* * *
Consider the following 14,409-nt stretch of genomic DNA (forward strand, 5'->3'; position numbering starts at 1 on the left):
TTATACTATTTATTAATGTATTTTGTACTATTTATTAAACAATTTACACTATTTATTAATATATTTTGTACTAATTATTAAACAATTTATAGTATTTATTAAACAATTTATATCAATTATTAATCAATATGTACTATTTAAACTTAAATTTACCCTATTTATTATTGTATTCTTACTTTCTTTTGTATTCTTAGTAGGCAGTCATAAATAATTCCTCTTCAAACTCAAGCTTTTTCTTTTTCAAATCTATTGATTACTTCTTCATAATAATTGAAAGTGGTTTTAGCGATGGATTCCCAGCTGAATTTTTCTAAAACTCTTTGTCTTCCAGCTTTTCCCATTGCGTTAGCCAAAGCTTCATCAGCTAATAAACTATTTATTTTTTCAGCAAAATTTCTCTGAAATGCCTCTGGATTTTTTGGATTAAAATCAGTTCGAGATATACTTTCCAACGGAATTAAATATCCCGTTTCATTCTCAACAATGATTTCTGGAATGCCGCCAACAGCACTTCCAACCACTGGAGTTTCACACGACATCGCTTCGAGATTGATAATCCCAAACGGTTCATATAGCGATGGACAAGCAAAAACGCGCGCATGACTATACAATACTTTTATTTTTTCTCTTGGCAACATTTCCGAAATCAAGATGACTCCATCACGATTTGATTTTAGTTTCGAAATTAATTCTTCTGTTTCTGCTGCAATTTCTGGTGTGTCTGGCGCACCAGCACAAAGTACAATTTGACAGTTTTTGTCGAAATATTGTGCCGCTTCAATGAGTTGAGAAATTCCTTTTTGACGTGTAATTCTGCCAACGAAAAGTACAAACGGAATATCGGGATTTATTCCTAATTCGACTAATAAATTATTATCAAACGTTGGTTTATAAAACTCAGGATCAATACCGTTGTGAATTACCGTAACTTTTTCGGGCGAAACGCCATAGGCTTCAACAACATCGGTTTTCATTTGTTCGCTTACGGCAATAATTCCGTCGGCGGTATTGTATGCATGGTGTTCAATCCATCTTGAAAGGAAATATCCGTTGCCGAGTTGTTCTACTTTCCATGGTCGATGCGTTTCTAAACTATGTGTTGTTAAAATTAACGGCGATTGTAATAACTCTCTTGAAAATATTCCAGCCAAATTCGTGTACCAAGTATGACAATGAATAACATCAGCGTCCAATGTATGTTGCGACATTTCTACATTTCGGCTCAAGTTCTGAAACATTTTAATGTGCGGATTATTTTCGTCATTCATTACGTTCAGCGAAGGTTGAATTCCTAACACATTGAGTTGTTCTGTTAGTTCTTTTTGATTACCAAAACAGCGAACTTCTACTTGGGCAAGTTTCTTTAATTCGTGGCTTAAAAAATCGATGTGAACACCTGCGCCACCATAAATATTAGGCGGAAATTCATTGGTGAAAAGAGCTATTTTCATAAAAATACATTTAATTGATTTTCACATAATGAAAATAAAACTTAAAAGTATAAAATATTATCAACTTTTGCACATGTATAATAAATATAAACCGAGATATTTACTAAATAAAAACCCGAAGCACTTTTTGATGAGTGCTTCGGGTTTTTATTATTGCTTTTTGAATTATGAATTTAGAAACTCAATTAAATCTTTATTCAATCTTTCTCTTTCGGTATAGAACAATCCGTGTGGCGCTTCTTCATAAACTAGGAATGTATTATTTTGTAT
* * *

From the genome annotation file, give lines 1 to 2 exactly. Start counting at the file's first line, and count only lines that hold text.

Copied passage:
Consider the following 14,409-nt stretch of genomic DNA (forward strand, 5'->3'; position numbering starts at 1 on the left):
TTATACTATTTATTAATGTATTTTGTACTATTTATTAAACAATTTACACTATTTATTAATATATTTTGTACTAATTATTAAACAATTTATAGTATTTATTAAACAATTTATATCAATTATTAATCAATATGTACTATTTAAACTTAAATTTACCCTATTTATTATTGTATTCTTACTTTCTTTTGTATTCTTAGTAGGCAGTCATAAATAATTCCTCTTCAAACTCAAGCTTTTTCTTTTTCAAATCTATTGATTACTTCTTCATAATAATTGAAAGTGGTTTTAGCGATGGATTCCCAGCTGAATTTTTCTAAAACTCTTTGTCTTCCAGCTTTTCCCATTGCGTTAGCCAAAGCTTCATCAGCTAATAAACTATTTATTTTTTCAGCAAAATTTCTCTGAAATGCCTCTGGATTTTTTGGATTAAAATCAGTTCGAGATATACTTTCCAACGGAATTAAATATCCCGTTTCATTCTCAACAATGATTTCTGGAATGCCGCCAACAGCACTTCCAACCACTGGAGTTTCACACGACATCGCTTCGAGATTGATAATCCCAAACGGTTCATATAGCGATGGACAAGCAAAAACGCGCGCATGACTATACAATACTTTTATTTTTTCTCTTGGCAACATTTCCGAAATCAAGATGACTCCATCACGATTTGATTTTAGTTTCGAAATTAATTCTTCTGTTTCTGCTGCAATTTCTGGTGTGTCTGGCGCACCAGCACAAAGTACAATTTGACAGTTTTTGTCGAAATATTGTGCCGCTTCAATGAGTTGAGAAATTCCTTTTTGACGTGTAATTCTGCCAACGAAAAGTACAAACGGAATATCGGGATTTATTCCTAATTCGACTAATAAATTATTATCAAACGTTGGTTTATAAAACTCAGGATCAATACCGTTGTGAATTACCGTAACTTTTTCGGGCGAAACGCCATAGGCTTCAACAACATCGGTTTTCATTTGTTCGCTTACGGCAATAATTCCGTCGGCGGTATTGTATGCATGGTGTTCAATCCATCTTGAAAGGAAATATCCGTTGCCGAGTTGTTCTACTTTCCATGGTCGATGCGTTTCTAAACTATGTGTTGTTAAAATTAACGGCGATTGTAATAACTCTCTTGAAAATATTCCAGCCAAATTCGTGTACCAAGTATGACAATGAATAACATCAGCGTCCAATGTATGTTGCGACATTTCTACATTTCGGCTCAAGTTCTGAAACATTTTAATGTGCGGATTATTTTCGTCATTCATTACGTTCAGCGAAGGTTGAATTCCTAACACATTGAGTTGTTCTGTTAGTTCTTTTTGATTACCAAAACAGCGAACTTCTACTTGGGCAAGTTTCTTTAATTCGTGGCTTAAAAAATCGATGTGAACACCTGCGCCACCATAAATATTAGGCGGAAATTCATTGGTGAAAAGAGCTATTTTCATAAAAATACATTTAATTGATTTTCACATAATGAAAATAAAACTTAAAAGTATAAAATATTATCAACTTTTGCACATGTATAATAAATATAAACCGAGATATTTACTAAATAAAAACCCGAAGCACTTTTTGATGAGTGCTTCGGGTTTTTATTATTGCTTTTTGAATTATGAATTTAGAAACTCAATTAAATCTTTATTCAATCTTTCTCTTTCGGTATAGAACAATCCGTGTGGCGCTTCTTCATAAACTAGGAATGTATTATTTTGTAT